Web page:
I’ve written about street photography before – about my photographic first love, the times we’ve had together and the stars and city lights under which I’ve carried it on.
The charm of it is simple. While you might go to a football match to take sports pictures, or to a a studio to take portraits, street photography is an intangible. You go there and see what will happen. You take pictures of what walks in front of you. And the words “the times we’ve had together” echo those of a book I read many years ago, and which also contain the words:
Nothing seems to matter, thats the charm of it. Whether you get away, or whether you don’t; whether you arrive at your destination of whether you reach somewhere else, or whether you never get anywhere at all, you’re always busy and you never do anything in particular; and when you’ve done it there’s always something else to do, and you can do it if you like, but you’d much better not.
This little quotation is, of course, taken from Kenneth Graham’s The Wind In The Willows wherein the water rat is explaining to Mole why nothing is quite so much worth doing as simply messing about in boats. There is a wonderful sense of this in street photography, in the go-with-the-flow nature of reacting to the streets. There however the comparison ends.
Street photography is urban. It is not the preserve of morning mist but of diesel fumes, the only streams visible are composed of traffic and we deal not in ploughed earth but smashed concrete. Still, it’s an ever-changing canvass on which to make art, Spring’s upon us, and like with the critters all along the river bank, there’s a natural inclination to be off traveling – going to far away places, drinking different beer, and photographing new things. With that in mind, I’m heading off to the big city for a few days.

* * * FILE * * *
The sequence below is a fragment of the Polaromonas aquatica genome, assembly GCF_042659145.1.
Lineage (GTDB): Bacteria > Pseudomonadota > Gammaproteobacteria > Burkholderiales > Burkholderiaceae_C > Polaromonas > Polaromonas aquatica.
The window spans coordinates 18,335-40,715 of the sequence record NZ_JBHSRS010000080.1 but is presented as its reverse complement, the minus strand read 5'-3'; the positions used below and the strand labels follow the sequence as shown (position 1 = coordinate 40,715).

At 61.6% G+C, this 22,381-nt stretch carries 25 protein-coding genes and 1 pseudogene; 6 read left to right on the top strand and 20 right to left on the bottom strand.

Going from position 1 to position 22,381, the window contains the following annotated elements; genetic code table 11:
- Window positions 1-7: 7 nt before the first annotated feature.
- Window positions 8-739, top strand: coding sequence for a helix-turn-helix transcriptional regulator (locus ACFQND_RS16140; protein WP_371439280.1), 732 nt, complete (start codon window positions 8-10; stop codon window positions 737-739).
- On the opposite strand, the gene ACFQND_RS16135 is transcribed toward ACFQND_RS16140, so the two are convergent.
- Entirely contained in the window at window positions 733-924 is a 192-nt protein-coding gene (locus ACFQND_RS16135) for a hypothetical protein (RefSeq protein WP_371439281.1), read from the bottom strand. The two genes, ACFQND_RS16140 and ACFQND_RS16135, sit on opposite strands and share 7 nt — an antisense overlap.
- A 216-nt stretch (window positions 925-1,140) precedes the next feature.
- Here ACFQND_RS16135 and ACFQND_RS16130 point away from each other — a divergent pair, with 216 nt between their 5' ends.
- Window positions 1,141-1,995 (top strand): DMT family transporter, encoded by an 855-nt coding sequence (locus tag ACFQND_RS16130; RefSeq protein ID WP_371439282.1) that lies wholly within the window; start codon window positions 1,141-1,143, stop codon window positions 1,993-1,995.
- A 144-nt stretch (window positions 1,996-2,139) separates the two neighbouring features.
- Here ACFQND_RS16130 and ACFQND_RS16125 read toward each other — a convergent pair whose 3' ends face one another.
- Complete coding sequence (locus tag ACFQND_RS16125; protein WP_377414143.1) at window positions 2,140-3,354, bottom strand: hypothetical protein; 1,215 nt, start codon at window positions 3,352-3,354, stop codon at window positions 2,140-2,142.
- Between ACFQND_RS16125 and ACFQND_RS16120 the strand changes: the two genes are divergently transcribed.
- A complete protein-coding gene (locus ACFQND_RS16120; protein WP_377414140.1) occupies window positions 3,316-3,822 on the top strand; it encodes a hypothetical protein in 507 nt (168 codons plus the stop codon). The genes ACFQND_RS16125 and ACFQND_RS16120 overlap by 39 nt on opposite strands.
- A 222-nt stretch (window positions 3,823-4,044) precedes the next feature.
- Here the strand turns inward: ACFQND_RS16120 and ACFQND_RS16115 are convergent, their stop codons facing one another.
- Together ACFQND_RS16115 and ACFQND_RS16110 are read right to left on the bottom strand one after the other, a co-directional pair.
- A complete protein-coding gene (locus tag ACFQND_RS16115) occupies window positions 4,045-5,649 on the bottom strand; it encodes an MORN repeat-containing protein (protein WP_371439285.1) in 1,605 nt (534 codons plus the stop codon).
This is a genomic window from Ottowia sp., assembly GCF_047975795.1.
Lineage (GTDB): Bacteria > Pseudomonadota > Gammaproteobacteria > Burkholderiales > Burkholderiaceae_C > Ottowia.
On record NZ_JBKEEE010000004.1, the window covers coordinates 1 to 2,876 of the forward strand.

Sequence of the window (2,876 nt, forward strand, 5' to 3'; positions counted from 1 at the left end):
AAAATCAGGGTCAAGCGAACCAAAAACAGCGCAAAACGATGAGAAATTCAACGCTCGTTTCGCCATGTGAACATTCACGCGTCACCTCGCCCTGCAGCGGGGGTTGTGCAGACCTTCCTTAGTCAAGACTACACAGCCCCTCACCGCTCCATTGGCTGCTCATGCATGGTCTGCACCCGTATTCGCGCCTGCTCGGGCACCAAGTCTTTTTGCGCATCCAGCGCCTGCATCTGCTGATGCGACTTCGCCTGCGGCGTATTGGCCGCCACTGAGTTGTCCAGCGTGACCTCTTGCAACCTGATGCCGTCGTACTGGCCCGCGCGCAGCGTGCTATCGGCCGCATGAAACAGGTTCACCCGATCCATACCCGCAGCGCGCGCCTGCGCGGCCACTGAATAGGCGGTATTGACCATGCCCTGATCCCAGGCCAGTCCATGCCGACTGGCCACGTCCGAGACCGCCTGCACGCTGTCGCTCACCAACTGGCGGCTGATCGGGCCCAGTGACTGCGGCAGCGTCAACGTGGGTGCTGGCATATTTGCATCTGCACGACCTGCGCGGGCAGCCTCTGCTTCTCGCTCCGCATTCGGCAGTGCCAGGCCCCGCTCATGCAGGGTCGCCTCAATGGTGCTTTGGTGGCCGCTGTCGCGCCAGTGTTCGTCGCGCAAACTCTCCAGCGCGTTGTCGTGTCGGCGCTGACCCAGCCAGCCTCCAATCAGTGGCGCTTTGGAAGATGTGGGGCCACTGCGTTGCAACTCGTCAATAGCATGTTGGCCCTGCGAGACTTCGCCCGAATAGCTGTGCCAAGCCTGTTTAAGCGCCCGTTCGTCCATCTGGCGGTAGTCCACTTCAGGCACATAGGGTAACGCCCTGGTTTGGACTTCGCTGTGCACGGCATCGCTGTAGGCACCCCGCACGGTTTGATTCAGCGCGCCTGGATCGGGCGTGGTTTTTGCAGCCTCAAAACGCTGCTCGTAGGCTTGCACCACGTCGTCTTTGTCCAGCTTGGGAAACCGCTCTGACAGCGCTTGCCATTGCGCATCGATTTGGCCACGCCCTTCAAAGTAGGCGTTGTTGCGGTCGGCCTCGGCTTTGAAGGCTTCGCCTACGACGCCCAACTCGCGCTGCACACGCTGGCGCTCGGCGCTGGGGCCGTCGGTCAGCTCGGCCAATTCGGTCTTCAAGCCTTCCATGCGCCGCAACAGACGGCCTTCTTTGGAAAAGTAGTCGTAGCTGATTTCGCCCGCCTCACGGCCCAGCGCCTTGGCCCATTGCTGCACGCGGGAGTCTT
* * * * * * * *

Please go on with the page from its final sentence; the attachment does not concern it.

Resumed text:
Street photography is a broad church, with an incredibly rich history. Its borders are indistinct – it’s hard to tell where Cartier-Bresson’s street photography bridges over into fine art, or where McCullen’s images of social deprivation could be best called street photography, documentary or reportage. Personally I would apply the term street photography to any image in an urban environment, which is unstaged, not directly intended for use in the news media, and where the photographer wasn’t quite sure what image he would take until he was seconds from firing the shutter. That’s a broad definition granted, but it rather neatly sums up the way I go about it.
Generally speaking I’ll tend to go to places which are well travelled and where you’ll see a lot of human life. In London that included Trafalgar Square – I’ll often move on from there and head up toward Leicester Square and on to Piccadilly Circus. I’ll quite often visit Borough Market – partly for the photography, mostly for the food (there’s a place there which has salt-beef and gherkin bagels that I’ve been known to dream about), and it’s a handy distance from The George, one of the oldest pubs in the city. In another chapter of my life the nightly route included Times Square, Broadway, Columbus Circle and occasional trips south to Union Square.
Street photography’s about moments. It’s about a unique combination of people, places and timing. There’s other aspects as well – social document for one – but my major imperative is to create an arresting image which tells a story.
That’s what I’ll be doing for the next few days. I’m looking forward to it immensely.
One thought on “Street Photography Is The Poor Man’s Psychotherapy.”
A great post!